The radiation safety test problem was calculated using computational nodes numbering one to four, the use of one node being equivalent to the problem simulation without the use of the MPI, and the number of OpenMP processes for each process was equal to 32, that is, the maximum one for one node. Due to the cluster overload, there was no eight-node computation, which had the maximum efficiency of problem solving in terms of time. Since the clusters use different systems of processors, it can be noted that the problem runtimes are different with the best one being in the event of the Basov cluster, as the program runtime with four nodes is longer than with two due to the specific data transmission between the cluster nodes. The ODETTA algorithm with the MPI requires exchange of large data arrays between the cluster nodes, so data transmission leads to an additional calculation delay. An additional speed up was however expected with eight cluster nodes thanks to processors which would minimize the costs of the node data exchange thanks to their speed.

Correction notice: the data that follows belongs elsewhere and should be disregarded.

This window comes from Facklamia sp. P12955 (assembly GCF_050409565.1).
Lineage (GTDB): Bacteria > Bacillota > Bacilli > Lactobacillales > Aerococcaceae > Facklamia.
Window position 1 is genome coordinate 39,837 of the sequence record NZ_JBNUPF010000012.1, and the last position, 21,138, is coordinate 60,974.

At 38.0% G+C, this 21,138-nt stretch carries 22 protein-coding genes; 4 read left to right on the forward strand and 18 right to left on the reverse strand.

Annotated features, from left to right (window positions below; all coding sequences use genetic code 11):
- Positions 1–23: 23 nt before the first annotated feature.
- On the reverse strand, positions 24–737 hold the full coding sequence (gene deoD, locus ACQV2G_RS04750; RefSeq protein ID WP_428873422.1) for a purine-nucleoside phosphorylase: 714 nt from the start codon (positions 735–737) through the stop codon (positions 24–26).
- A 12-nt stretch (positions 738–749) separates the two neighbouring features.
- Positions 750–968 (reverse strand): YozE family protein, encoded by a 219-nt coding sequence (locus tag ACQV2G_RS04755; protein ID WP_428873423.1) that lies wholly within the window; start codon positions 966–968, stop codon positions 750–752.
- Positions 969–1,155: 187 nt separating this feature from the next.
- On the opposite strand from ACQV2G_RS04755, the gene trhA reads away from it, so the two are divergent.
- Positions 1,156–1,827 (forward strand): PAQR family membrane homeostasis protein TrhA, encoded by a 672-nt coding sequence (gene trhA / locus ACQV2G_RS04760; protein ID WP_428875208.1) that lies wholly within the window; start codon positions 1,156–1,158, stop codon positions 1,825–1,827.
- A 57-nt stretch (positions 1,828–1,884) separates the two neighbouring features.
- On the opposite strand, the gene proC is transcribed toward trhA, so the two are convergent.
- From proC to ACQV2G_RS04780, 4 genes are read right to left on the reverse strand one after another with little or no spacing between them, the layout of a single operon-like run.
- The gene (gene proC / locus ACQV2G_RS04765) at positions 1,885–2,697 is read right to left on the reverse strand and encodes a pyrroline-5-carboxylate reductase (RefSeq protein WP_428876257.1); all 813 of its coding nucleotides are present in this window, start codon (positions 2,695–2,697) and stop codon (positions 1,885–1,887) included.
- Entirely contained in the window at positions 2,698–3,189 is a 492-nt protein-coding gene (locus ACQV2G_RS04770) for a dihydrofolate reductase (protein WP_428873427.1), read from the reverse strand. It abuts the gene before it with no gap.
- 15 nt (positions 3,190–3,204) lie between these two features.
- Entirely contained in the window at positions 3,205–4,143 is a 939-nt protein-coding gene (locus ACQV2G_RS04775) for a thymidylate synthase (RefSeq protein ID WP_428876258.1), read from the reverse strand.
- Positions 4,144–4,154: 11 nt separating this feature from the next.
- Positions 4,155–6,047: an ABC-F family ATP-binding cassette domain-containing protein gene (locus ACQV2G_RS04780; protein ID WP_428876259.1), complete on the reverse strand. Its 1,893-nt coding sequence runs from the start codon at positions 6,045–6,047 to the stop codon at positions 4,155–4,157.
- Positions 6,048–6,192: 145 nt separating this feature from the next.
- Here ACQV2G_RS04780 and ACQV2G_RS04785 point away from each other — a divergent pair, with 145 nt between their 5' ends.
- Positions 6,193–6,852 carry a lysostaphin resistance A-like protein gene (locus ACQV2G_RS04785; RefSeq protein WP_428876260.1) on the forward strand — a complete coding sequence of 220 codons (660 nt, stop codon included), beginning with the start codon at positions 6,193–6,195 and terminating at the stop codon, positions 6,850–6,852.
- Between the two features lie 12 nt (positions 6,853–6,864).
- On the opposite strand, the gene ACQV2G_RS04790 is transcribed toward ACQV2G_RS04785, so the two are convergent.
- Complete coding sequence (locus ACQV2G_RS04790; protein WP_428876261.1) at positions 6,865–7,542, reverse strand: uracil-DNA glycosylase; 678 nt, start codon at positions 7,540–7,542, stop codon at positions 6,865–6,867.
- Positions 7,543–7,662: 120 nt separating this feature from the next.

Comparison based on calculation results for full particle fluxes with the Basov cluster
Number of processes
2
3
4
Neutrons
δ_{max}, %
1.26∙10^{–3}
9.31∙10^{–3}
1.55∙10^{–3}
σ
4.52∙10^{5}
1.48∙10^{5}
8.21E∙10^{5}
Gamma quanta
δ_{max}, %
1.49∙10^{–3}
1.07∙10^{–3}
1.45∙10^{–3}
σ
2.39∙10^{4}
7.57∙10^{3}
3.92∙10^{4}
A comparative analysis for the accuracy of computing full fluxes of particles is presented in Tables 4 and 5 where the calculation with one node, that is, without the use of the MPI, was assumed to be the reference result. The tables also present the maximum estimated relative error d_{max} and the root-mean-square deviation s. The following relations were used to compute the errors
where n is the number of the solution points; x_{i} is the calculated solution; x^{*}_{i} is the reference solution; and Δx_{i} = x_{i} – x^{*}_{i}. The root-mean-square deviation from the reference solution is
σ=1n-1∑i=1nΔxi2.
The relative error during the calculations with two and four nodes do not exceed 0.00155% when the Basov cluster is used and 0.00204% when the Cherenkov cluster is used, this indicating a minor deviation from the reference result.
Comparison based on calculation results for full particle fluxes with the Cherenkov cluster
Number of processes
2
3
4
Neutrons
δ_{max}, %
2.03∙10^{–3}
1.48∙10^{–3}
1.49∙10^{–3}
σ
1.82∙10^{6}
1.56∙10^{6}
1.99∙10^{6}
Gamma quanta